Recently, Tom Wheeler, researching AI, went to the horse’s mouth and asked ChatGPT4, “How does AI change the importance of net neutrality?” The oracle of generative AI (GenAI) responded, “As AI continues to evolve and become more integral to our daily lives, maintaining an open and equal internet becomes even more crucial. Net neutrality not only supports the equitable development and deployment of AI but also ensures that the benefits of AI technologies are accessible to all, promoting innovation, fairness, and competition in the digital age.” It was an answer that proponents of maintaining the current status quo where new neutrality is concerned neither expected, nor liked.

Other arguments rehearsed in the Brookings report include “bias and fairness”, warning that “with AI startups and innovations emerging rapidly, the absence of net neutrality could stifle competition by allowing established companies or those with agreements with ISPs to dominate, potentially slowing down the rate of innovation in AI”. While as far as access to services is concerned, “many AI-powered applications and services require constant internet connectivity to function optimally. Without net neutrality, ISPs could control access to these services, impacting everything from AI-driven healthcare diagnostics to personalised learning platforms.”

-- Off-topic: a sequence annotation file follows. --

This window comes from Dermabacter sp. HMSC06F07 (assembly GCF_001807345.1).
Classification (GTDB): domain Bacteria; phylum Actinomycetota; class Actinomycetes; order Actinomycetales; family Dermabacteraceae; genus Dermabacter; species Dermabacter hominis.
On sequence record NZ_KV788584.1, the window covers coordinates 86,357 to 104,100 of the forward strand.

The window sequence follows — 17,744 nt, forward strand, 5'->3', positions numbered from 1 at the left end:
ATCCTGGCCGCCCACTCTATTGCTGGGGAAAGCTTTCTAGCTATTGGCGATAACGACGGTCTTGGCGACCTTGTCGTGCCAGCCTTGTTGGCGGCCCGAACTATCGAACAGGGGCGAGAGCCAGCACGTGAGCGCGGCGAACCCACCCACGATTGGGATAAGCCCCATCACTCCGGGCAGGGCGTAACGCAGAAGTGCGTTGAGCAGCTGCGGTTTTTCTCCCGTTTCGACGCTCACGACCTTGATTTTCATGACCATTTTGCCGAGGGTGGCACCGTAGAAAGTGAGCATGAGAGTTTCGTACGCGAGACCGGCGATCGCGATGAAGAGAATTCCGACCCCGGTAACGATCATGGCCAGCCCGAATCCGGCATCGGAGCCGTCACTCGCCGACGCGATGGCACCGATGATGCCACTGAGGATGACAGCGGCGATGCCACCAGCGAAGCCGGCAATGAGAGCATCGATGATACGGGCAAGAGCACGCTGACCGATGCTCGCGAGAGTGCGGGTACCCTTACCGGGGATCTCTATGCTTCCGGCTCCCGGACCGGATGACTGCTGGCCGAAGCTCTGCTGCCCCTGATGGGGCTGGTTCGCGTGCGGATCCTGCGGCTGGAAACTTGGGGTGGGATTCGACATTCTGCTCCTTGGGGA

As far as global accessibility is concerned, “The development of AI is a global effort, requiring collaboration across borders. Net neutrality facilitates this by ensuring that data can flow freely and without discrimination. This is crucial for sharing AI research, accessing computational resources, and deploying solutions worldwide.” There are also ethical implications where “the ability to control what can be accessed or prioritised by ISPs could lead to ethical dilemmas, especially if certain AI-driven content is censored or throttled. This raises concerns about who controls access to AI technologies and for what purposes.”

The Brookings paper concludes that, in the broadest sense, “the basic principles of net neutrality – open and fair access to the most important network of the 21st century – are not changed by AI, but simply reinforced by its arrival. The GPT oracle’s observations – like all AI conclusions – must be vetted against human understanding. However, in this regard, these conclusions differ little from previous decisions about the importance of net neutrality to the distribution of video and online apps. It is also worth noting that, as was true earlier when the economic might of the dominant digital companies dwarfed that of the ISPs, the economic heft of the major AI providers (themselves often the same as the dominant digital platforms) outstrips that of the ISPs. Yet, it remains axiomatic that just and reasonable access to the network that enables online video, apps – and now AI – is foundational to the digital era. Make no mistake about it, the major AI platforms are not weak wallflowers compared to the ISPs.”

Brookings concludes, “There is a pressing need for regulatory oversight of the big tech companies that have delivered big AI, including basic concepts such as openness, privacy, and interconnection.”

- Martyn Warwick, Editor in Chief, TelecomTV